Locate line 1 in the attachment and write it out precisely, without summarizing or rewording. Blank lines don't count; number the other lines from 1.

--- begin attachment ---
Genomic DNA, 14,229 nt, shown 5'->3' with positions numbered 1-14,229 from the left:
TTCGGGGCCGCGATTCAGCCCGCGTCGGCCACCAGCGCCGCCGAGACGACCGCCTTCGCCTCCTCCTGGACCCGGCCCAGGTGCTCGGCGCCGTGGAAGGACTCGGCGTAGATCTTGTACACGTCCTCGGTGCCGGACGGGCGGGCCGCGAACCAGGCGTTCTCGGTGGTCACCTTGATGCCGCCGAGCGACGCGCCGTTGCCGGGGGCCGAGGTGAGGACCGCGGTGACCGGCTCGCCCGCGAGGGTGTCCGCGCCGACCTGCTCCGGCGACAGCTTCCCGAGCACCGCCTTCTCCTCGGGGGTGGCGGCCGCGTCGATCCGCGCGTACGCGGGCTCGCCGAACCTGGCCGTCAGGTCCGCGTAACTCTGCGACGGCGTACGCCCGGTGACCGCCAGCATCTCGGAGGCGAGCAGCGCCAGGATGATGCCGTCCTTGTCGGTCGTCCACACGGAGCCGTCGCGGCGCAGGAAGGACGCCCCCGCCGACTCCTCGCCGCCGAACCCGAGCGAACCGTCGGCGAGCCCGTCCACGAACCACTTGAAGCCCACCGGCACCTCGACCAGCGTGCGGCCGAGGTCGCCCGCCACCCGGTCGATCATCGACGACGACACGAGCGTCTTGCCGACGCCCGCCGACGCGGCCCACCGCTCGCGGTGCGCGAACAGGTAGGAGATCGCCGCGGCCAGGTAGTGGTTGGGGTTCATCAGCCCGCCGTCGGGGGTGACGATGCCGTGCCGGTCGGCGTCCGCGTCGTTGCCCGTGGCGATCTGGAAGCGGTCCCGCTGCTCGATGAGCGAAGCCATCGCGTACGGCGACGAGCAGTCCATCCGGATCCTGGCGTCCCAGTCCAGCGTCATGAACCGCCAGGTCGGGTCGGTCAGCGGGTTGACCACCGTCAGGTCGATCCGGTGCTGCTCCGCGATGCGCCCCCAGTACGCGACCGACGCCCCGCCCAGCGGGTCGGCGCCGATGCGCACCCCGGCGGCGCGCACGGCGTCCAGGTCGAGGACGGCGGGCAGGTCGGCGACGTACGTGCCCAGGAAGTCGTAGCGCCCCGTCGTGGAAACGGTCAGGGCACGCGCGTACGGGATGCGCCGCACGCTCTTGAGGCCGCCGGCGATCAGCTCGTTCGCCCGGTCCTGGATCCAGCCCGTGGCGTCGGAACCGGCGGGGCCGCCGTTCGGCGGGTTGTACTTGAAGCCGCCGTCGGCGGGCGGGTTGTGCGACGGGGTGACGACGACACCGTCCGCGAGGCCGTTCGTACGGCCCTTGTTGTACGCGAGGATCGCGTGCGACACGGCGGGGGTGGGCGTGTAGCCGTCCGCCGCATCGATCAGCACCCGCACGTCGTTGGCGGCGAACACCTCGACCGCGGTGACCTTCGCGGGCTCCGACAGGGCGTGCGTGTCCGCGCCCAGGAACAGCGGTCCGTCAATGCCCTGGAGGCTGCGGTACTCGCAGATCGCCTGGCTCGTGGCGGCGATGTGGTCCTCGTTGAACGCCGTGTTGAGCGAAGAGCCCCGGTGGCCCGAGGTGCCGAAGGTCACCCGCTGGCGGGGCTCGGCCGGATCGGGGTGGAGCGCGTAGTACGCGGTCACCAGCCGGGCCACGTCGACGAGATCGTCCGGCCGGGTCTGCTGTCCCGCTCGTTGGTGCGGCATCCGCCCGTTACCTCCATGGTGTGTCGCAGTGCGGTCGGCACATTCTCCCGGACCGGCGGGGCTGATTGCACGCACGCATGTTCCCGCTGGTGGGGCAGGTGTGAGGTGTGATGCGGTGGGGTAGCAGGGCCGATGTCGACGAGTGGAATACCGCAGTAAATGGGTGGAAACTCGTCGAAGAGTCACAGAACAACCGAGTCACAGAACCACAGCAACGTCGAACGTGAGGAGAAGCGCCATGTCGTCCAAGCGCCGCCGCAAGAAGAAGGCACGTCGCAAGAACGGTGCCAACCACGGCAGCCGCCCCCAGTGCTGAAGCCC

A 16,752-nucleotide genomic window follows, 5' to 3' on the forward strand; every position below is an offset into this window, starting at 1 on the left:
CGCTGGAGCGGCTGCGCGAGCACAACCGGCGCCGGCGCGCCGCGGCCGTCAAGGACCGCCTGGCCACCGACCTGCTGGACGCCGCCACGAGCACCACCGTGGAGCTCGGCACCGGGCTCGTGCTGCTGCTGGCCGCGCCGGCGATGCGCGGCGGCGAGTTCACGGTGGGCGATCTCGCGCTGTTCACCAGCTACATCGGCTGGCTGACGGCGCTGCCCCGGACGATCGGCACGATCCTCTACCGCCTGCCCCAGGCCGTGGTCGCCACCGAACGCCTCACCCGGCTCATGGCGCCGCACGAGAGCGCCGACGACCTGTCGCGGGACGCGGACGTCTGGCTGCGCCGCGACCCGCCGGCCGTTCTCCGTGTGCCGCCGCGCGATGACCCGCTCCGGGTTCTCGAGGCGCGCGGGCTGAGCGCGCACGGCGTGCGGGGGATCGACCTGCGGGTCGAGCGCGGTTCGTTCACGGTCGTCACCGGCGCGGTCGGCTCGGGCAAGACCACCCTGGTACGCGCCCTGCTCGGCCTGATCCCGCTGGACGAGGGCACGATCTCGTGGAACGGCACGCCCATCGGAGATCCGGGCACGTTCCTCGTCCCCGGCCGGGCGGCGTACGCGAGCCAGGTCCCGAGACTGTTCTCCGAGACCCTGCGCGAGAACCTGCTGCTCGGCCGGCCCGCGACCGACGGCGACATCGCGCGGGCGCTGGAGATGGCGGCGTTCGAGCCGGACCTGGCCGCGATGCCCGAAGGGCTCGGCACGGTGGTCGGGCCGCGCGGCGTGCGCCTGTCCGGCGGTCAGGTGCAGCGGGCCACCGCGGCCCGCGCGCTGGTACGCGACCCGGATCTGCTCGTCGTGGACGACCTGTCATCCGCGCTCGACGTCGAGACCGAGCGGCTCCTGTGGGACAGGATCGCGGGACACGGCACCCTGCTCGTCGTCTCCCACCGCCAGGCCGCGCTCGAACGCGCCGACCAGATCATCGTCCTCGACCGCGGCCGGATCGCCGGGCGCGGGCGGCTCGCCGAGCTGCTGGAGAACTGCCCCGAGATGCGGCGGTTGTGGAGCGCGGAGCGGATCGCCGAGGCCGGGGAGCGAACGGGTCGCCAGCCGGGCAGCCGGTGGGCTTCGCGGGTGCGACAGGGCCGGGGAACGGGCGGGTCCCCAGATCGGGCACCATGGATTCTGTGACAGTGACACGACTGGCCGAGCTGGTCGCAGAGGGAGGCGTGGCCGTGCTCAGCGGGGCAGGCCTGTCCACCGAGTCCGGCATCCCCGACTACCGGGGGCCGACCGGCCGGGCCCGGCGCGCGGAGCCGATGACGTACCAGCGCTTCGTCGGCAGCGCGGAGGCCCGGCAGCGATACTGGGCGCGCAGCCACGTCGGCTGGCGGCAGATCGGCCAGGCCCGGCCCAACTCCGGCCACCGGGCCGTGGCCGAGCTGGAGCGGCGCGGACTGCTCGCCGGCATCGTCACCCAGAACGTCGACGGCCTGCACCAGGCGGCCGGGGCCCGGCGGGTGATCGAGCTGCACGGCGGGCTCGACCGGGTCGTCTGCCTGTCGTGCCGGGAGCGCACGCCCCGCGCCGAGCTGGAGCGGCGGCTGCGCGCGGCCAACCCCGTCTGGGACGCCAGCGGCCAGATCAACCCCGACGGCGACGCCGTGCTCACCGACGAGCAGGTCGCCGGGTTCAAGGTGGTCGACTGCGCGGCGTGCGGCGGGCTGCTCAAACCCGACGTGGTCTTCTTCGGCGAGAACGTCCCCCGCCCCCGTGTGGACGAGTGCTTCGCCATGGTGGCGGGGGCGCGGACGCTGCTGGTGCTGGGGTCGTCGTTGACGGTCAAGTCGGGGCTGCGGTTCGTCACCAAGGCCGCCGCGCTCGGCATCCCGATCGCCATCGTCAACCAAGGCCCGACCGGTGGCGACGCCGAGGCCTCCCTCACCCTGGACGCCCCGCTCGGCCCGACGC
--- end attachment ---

Genomic DNA, 14,229 nt, shown 5'->3' with positions numbered 1-14,229 from the left: